BISHKEK (TCA) — All said, nothing done. Yes – the Aral Sea must be restored; no – not at our expense. This was roughly the goodbye message Kyrgyzstan gave to one of the (many) paper tigers bearing the banner of Aral preservation before slamming the door.
At a meeting on May 18 in Brussels, the delegation of Kyrgyzstan headed by Deputy Foreign Minister Dinara Kemelova announced that the country was suspending all participations in the International Fund for the Rescue of the Aral Sea (IFRA). The formal reason was that the “reforms” about which the IFRA’s members have been squabbling for years now excluded the interests of member states engaging in hydropower projects assumed to be affecting the future water flows into the “dying sea” on the border between Kazakhstan and Uzbekistan.
Electricity, cotton and metals
The governments of Kyrgyzstan and Tajikistan claim that their projects are not detrimental to downstream water supplies, the dwindling of which should instead point at the abundant use of river water for irrigation and industry (mainly mining which slurps water) in Uzbekistan, Turkmenistan and Kazakhstan – the governments of which claim the opposite. The controversy has gone far enough for the Uzbek President Islam Karimov to declare in public that realisation of the hydropower plans in his country’s two neighbouring states would be seen as a casus belli in Tashkent. The three “downstream states” depend on cotton cultivation and non-ferrous metal mining for large parts of their national incomes.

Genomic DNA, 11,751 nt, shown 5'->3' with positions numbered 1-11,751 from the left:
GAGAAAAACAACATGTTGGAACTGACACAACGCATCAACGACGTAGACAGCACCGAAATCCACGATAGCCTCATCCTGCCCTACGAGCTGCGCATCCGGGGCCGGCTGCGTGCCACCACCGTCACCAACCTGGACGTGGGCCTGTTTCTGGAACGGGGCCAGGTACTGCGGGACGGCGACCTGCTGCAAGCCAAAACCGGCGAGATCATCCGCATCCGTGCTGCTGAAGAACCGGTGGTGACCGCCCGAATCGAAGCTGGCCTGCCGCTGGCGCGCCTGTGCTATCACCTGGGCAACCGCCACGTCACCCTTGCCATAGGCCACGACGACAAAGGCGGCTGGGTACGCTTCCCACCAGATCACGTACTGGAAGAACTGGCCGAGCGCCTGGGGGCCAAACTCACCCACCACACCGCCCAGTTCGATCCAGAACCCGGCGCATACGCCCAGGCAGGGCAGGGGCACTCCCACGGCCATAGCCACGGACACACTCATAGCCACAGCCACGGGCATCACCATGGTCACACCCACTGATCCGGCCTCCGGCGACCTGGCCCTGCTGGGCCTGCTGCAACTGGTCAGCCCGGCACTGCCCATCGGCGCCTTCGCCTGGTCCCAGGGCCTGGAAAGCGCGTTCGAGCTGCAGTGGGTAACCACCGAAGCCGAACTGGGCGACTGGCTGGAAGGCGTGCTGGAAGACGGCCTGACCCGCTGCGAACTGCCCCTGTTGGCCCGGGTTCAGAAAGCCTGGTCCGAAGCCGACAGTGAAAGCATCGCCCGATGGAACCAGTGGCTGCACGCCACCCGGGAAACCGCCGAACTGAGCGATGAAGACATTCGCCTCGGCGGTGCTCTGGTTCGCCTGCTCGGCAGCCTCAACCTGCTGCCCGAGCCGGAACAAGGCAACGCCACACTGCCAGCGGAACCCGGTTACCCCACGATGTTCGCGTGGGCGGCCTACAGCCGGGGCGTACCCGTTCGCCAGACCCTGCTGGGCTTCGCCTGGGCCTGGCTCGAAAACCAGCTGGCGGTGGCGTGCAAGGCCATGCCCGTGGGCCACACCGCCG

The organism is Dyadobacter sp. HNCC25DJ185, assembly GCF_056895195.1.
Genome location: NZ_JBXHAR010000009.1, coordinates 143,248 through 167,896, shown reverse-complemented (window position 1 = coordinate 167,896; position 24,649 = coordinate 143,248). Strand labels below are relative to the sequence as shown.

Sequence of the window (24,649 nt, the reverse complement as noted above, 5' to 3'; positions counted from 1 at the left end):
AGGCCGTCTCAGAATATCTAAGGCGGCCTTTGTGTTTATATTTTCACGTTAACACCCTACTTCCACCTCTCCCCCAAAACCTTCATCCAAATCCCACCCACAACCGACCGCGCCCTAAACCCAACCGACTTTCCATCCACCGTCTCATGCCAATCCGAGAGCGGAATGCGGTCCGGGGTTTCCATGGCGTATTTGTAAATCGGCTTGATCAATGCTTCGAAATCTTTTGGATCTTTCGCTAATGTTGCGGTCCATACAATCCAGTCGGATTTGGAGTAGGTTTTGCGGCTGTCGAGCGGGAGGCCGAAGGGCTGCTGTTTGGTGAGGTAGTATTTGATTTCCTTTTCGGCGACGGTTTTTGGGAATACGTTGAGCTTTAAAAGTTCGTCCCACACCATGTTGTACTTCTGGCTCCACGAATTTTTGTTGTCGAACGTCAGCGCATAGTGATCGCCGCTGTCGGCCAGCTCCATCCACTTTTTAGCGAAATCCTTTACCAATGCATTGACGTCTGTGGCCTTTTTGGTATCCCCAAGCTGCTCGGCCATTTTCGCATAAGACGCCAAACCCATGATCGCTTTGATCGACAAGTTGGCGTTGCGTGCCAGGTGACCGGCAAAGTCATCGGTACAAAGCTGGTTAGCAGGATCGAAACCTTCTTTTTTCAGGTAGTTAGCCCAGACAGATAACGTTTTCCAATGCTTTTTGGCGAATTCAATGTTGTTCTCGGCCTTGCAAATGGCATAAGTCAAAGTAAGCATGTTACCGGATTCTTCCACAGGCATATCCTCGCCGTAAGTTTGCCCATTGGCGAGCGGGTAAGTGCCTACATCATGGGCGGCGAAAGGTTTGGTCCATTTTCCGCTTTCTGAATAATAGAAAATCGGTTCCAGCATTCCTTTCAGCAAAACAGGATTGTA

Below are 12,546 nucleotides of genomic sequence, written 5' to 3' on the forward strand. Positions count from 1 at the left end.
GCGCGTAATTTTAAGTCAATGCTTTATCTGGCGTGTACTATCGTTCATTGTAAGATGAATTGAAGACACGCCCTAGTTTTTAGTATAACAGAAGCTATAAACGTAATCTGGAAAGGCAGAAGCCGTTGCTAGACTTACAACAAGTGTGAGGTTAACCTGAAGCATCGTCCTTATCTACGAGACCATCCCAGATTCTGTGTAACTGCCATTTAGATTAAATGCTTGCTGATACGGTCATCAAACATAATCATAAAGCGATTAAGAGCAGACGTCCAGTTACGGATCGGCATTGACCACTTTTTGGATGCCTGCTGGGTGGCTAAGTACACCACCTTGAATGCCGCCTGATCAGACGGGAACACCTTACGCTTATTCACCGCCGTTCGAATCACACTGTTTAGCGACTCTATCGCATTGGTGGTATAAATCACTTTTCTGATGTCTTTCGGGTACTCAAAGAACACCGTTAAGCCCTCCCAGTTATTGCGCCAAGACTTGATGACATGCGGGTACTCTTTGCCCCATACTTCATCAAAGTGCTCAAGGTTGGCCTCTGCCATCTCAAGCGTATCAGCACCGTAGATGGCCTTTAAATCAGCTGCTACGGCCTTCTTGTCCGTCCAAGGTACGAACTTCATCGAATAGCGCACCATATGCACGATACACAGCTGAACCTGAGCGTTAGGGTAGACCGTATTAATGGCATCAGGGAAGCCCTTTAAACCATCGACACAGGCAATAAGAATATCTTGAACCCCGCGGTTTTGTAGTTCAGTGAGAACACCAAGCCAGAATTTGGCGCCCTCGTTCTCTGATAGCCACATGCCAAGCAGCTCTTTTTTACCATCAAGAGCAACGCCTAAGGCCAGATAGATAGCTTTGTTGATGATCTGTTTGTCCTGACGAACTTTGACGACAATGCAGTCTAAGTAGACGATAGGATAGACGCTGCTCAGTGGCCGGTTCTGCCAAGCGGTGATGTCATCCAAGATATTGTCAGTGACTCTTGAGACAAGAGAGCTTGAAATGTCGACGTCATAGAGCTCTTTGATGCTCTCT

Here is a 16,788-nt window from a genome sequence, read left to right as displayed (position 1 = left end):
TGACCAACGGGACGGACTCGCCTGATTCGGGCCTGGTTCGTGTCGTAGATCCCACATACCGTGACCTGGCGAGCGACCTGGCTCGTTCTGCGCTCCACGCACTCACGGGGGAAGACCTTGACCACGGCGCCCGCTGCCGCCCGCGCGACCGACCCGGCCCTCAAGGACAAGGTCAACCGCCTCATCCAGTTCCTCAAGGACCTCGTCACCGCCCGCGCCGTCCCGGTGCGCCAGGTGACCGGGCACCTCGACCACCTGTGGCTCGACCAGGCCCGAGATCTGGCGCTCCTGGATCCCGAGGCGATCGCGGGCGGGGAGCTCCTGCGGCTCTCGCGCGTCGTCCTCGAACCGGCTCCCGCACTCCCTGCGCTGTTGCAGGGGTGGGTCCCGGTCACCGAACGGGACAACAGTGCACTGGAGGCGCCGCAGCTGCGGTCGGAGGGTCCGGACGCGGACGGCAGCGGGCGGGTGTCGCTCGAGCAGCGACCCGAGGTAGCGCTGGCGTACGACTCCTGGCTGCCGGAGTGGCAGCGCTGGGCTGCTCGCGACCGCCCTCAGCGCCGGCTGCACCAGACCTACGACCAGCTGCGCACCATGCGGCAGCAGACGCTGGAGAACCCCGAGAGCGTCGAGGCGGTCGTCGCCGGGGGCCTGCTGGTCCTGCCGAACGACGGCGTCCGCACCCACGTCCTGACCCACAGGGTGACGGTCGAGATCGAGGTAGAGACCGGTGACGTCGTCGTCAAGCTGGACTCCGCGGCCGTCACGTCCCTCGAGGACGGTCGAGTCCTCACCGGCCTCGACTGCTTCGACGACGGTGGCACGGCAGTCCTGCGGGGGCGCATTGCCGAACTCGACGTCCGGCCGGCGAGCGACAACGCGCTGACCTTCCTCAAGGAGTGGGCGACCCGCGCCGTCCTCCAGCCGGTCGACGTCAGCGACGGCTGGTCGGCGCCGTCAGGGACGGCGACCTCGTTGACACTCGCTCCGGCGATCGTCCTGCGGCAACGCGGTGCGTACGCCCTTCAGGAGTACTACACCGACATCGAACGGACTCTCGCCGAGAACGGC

In contrast to its Kyrgyz counterpart, the government of Turkmenistan at the same meeting announced its full membership to IFRA, apparently deeming that it would be better to join rather than leave the organisation to defend its interests. The fund has been on the side line concerning concrete measures to stem the draining process while Kazakhstan carried out the only tangible action ever made in the process, namely the construction of a dam along the borderline with Uzbekistan. As a result, the Kazakh section of the Aral Sea has become navigable again and the fish population is on the increase, while to its south the moon landscape continues to deteriorate. Loans from the World Bank were used to finance the dam’s construction even though they had not been specifically allocated for the purpose.
Decline first and decay later
Once, the area south of the Aral Sea (or Lake according to another option in endless legal hair-cleaving drags) was an Eldorado, cultivated by the inheritors of Alexander the Great into the kingdom of Bactria, featuring lavish meadows, orchards, estates and cities. Two main rivers coming from the Pamir flew into it: the Syr-Darya and the Amu-Darya. The latter, known as the Oxus in Antiquity, previously flew into the Caspian. Some historians claim it was artificially diverted from its course to the Caspian Sea on the order of the Bactrian monarchs. In later times, the area fell into decline first and decay later.